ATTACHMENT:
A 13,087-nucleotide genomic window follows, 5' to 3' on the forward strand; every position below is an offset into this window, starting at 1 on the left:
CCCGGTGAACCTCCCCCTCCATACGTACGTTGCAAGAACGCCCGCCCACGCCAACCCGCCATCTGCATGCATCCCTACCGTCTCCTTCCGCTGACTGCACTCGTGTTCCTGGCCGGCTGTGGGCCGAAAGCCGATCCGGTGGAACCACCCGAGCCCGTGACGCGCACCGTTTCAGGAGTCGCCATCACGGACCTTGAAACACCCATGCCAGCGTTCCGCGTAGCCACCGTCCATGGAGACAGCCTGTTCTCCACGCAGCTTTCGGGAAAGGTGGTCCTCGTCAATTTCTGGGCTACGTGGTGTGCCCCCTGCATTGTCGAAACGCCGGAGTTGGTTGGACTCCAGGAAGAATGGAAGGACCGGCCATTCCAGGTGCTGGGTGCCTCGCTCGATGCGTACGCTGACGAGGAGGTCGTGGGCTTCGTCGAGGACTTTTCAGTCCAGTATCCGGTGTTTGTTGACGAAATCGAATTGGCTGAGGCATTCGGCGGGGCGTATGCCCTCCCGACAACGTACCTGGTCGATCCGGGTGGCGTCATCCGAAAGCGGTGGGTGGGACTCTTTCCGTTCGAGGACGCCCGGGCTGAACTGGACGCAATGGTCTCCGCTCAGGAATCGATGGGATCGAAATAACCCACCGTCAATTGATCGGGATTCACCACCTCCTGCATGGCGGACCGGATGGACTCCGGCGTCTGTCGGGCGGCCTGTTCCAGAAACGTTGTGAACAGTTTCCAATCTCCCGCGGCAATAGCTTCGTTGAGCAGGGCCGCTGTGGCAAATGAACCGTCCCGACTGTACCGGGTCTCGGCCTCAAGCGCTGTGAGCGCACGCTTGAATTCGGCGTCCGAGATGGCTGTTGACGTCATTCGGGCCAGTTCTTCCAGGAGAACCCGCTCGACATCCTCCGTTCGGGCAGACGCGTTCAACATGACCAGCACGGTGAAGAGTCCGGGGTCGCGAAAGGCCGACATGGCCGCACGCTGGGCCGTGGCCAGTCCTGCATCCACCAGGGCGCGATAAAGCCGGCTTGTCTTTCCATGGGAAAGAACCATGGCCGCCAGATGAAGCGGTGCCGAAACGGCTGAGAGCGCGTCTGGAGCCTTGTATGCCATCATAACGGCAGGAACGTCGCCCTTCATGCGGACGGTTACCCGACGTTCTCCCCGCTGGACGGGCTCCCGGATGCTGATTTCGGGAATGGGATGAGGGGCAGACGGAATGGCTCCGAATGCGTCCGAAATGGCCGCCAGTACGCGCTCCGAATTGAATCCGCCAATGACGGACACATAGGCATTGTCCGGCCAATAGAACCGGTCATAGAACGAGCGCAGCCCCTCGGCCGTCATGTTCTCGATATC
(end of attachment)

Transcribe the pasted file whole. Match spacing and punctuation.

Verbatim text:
A 13,087-nucleotide genomic window follows, 5' to 3' on the forward strand; every position below is an offset into this window, starting at 1 on the left:
CCCGGTGAACCTCCCCCTCCATACGTACGTTGCAAGAACGCCCGCCCACGCCAACCCGCCATCTGCATGCATCCCTACCGTCTCCTTCCGCTGACTGCACTCGTGTTCCTGGCCGGCTGTGGGCCGAAAGCCGATCCGGTGGAACCACCCGAGCCCGTGACGCGCACCGTTTCAGGAGTCGCCATCACGGACCTTGAAACACCCATGCCAGCGTTCCGCGTAGCCACCGTCCATGGAGACAGCCTGTTCTCCACGCAGCTTTCGGGAAAGGTGGTCCTCGTCAATTTCTGGGCTACGTGGTGTGCCCCCTGCATTGTCGAAACGCCGGAGTTGGTTGGACTCCAGGAAGAATGGAAGGACCGGCCATTCCAGGTGCTGGGTGCCTCGCTCGATGCGTACGCTGACGAGGAGGTCGTGGGCTTCGTCGAGGACTTTTCAGTCCAGTATCCGGTGTTTGTTGACGAAATCGAATTGGCTGAGGCATTCGGCGGGGCGTATGCCCTCCCGACAACGTACCTGGTCGATCCGGGTGGCGTCATCCGAAAGCGGTGGGTGGGACTCTTTCCGTTCGAGGACGCCCGGGCTGAACTGGACGCAATGGTCTCCGCTCAGGAATCGATGGGATCGAAATAACCCACCGTCAATTGATCGGGATTCACCACCTCCTGCATGGCGGACCGGATGGACTCCGGCGTCTGTCGGGCGGCCTGTTCCAGAAACGTTGTGAACAGTTTCCAATCTCCCGCGGCAATAGCTTCGTTGAGCAGGGCCGCTGTGGCAAATGAACCGTCCCGACTGTACCGGGTCTCGGCCTCAAGCGCTGTGAGCGCACGCTTGAATTCGGCGTCCGAGATGGCTGTTGACGTCATTCGGGCCAGTTCTTCCAGGAGAACCCGCTCGACATCCTCCGTTCGGGCAGACGCGTTCAACATGACCAGCACGGTGAAGAGTCCGGGGTCGCGAAAGGCCGACATGGCCGCACGCTGGGCCGTGGCCAGTCCTGCATCCACCAGGGCGCGATAAAGCCGGCTTGTCTTTCCATGGGAAAGAACCATGGCCGCCAGATGAAGCGGTGCCGAAACGGCTGAGAGCGCGTCTGGAGCCTTGTATGCCATCATAACGGCAGGAACGTCGCCCTTCATGCGGACGGTTACCCGACGTTCTCCCCGCTGGACGGGCTCCCGGATGCTGATTTCGGGAATGGGATGAGGGGCAGACGGAATGGCTCCGAATGCGTCCGAAATGGCCGCCAGTACGCGCTCCGAATTGAATCCGCCAATGACGGACACATAGGCATTGTCCGGCCAATAGAACCGGTCATAGAACGAGCGCAGCCCCTCGGCCGTCATGTTCTCGATATC